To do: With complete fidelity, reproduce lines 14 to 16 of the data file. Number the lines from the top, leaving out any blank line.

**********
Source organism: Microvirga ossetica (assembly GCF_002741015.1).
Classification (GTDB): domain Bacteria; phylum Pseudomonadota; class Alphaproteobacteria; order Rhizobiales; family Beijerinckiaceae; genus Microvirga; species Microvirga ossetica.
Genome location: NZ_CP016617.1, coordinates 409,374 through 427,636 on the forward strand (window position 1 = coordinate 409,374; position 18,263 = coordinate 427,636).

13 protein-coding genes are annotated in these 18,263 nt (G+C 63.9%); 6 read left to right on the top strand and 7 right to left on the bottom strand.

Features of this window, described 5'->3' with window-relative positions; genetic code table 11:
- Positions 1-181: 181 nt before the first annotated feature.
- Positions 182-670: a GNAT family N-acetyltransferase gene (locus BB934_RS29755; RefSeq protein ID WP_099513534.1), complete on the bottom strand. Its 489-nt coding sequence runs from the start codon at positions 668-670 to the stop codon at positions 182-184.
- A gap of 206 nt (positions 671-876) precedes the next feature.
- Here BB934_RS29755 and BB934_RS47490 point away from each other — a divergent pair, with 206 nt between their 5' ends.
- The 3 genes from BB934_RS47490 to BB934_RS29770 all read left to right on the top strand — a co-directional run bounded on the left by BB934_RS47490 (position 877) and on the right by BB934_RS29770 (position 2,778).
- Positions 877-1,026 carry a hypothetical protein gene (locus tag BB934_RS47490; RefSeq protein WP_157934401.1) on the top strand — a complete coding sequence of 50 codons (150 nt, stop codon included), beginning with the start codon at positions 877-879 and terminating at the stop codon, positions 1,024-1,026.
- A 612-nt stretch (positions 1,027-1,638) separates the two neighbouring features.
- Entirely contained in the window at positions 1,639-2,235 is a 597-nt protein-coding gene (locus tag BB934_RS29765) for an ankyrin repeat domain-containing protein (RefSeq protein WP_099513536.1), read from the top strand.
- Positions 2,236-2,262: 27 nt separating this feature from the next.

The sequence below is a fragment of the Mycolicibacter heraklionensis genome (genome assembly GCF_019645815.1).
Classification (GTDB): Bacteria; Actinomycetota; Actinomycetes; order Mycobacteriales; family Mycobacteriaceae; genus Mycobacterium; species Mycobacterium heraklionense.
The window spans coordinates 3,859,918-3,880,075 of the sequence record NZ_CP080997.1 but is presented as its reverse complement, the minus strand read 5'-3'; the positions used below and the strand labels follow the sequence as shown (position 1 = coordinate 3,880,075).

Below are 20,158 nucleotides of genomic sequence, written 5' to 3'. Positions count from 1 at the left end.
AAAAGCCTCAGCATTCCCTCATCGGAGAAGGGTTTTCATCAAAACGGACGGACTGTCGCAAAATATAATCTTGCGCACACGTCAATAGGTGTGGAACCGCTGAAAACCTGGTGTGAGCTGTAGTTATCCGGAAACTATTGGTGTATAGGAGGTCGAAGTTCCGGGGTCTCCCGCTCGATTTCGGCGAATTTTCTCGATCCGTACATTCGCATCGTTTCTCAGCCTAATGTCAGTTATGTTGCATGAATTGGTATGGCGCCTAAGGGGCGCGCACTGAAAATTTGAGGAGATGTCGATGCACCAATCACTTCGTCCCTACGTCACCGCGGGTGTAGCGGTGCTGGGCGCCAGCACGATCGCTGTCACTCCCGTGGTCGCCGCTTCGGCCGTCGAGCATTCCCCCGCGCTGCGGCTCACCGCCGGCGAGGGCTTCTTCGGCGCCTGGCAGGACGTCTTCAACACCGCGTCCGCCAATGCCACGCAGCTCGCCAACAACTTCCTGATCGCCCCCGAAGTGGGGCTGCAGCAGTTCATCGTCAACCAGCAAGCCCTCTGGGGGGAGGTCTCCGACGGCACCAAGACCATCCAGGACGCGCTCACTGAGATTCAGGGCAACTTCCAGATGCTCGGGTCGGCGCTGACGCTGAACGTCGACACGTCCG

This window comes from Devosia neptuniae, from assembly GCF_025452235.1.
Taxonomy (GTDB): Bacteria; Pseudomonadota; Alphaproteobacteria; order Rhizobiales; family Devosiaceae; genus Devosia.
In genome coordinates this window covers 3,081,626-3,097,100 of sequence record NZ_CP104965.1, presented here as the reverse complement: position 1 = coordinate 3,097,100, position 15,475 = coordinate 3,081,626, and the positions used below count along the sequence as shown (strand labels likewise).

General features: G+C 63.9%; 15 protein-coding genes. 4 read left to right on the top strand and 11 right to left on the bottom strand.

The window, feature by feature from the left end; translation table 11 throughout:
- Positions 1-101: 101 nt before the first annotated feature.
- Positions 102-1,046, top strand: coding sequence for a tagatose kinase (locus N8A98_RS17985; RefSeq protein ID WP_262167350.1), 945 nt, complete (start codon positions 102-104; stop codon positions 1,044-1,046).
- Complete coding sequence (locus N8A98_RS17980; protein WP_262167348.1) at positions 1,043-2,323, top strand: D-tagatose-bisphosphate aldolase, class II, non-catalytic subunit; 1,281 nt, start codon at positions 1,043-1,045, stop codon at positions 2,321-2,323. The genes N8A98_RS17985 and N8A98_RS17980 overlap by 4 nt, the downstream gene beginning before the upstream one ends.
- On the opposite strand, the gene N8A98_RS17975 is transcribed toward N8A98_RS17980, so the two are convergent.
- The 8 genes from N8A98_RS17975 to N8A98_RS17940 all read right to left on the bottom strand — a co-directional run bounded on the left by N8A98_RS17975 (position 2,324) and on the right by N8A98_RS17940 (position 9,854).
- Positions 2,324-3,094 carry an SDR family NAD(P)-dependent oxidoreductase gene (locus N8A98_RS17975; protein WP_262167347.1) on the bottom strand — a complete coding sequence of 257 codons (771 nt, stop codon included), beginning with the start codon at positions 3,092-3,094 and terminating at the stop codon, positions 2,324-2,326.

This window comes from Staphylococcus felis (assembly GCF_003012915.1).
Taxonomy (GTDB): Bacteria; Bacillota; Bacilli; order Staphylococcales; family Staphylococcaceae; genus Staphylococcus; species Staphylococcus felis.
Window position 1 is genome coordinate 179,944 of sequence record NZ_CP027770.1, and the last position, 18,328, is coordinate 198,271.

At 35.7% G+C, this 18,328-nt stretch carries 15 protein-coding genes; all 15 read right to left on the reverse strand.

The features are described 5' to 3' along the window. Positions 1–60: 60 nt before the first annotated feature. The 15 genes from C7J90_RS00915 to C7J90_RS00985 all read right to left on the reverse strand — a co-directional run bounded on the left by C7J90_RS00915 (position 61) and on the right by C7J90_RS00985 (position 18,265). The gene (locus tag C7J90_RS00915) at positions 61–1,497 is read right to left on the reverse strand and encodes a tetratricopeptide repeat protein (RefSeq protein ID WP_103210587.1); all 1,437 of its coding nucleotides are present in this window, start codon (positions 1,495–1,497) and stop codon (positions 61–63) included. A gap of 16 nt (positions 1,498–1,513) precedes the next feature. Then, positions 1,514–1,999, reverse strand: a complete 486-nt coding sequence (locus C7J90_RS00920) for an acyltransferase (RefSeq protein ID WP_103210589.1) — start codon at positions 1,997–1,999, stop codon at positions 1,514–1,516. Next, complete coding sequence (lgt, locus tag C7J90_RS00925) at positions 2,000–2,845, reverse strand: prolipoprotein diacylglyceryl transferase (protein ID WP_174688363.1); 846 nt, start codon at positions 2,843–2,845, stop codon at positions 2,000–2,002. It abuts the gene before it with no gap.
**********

- Positions 2,236-2,262: 27 nt separating this feature from the next.

The sequence below is a fragment of the Mycolicibacter heraklionensis genome (genome assembly GCF_019645815.1).
Classification (GTDB): Bacteria; Actinomycetota; Actinomycetes; order Mycobacteriales; family Mycobacteriaceae; genus Mycobacterium; species Mycobacterium heraklionense.